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PLoS By Category | Recent PLoS Articles
Dermatology - Immunology - Physiology - Rheumatology

A Possible Contribution of Altered Cathepsin B Expression to the Development of Skin Sclerosis and Vasculopathy in Systemic Sclerosis
Published: Thursday, February 23, 2012
Author: Shinji Noda et al.

by Shinji Noda, Yoshihide Asano, Kaname Akamata, Naohiko Aozasa, Takashi Taniguchi, Takehiro Takahashi, Yohei Ichimura, Tetsuo Toyama, Hayakazu Sumida, Koichi Yanaba, Yayoi Tada, Makoto Sugaya, Takafumi Kadono, Shinichi Sato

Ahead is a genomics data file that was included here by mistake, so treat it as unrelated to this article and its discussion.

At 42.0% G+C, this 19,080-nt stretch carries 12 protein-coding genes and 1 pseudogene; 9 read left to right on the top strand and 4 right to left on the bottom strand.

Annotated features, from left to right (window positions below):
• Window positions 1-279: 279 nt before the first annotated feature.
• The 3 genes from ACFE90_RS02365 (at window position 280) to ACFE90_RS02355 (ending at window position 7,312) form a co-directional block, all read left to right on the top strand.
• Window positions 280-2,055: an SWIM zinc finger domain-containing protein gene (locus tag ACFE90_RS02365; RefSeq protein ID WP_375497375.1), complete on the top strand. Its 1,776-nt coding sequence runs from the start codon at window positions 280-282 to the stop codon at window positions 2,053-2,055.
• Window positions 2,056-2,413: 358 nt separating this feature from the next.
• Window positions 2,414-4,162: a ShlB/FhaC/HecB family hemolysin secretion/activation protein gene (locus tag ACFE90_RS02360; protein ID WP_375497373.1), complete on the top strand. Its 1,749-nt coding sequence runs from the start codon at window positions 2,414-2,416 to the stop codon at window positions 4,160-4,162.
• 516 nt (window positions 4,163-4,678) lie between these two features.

Cathepsin B (CTSB) is a proteolytic enzyme potentially modulating angiogenic processes and extracellular matrix remodeling. While matrix metalloproteinases are shown to be implicated in tissue fibrosis and vasculopathy associated with systemic sclerosis (SSc), the role of cathepsins in this disease has not been well studied. The aim of this study is to evaluate the roles of CTSB in SSc. Serum pro-CTSB levels were determined by enzyme-linked immunosorbent assay in 55 SSc patients and 19 normal controls. Since the deficiency of transcription factor Fli1 in endothelial cells is potentially associated with the development of SSc vasculopathy, cutaneous CTSB expression was evaluated by immunostaining in Fli1+/- and wild type mice as well as in SSc and control subjects. The effects of Fli1 gene silencing and transforming growth factor-ß (TGF-ß) on CTSB expression were determined by real-time PCR in human dermal microvascular endothelial cells (HDMECs) and dermal fibroblasts, respectively. Serum pro-CTSB levels were significantly higher in limited cutaneous SSc (lcSSc) and late-stage diffuse cutaneous SSc (dcSSc) patients than in healthy controls. In dcSSc, patients with increased serum pro-CTSB levels showed a significantly higher frequency of digital ulcers than those with normal levels. CTSB expression in dermal blood vessels was increased in Fli1+/- mice compared with wild type mice and in SSc patients compared with healthy controls. Consistently, Fli1 gene silencing increased CTSB expression in HDMECs. In cultured dermal fibroblasts from early dcSSc, CTSB expression was decreased compared with normal fibroblasts and significantly reversed by TGF-ß1 antisense oligonucleotide. In conclusion, up-regulation of endothelial CTSB due to Fli1 deficiency may contribute to the development of SSc vasculopathy, especially digital ulcers, while reduced expression of CTSB in lesional dermal fibroblasts is likely to be associated with skin sclerosis in early dcSSc.
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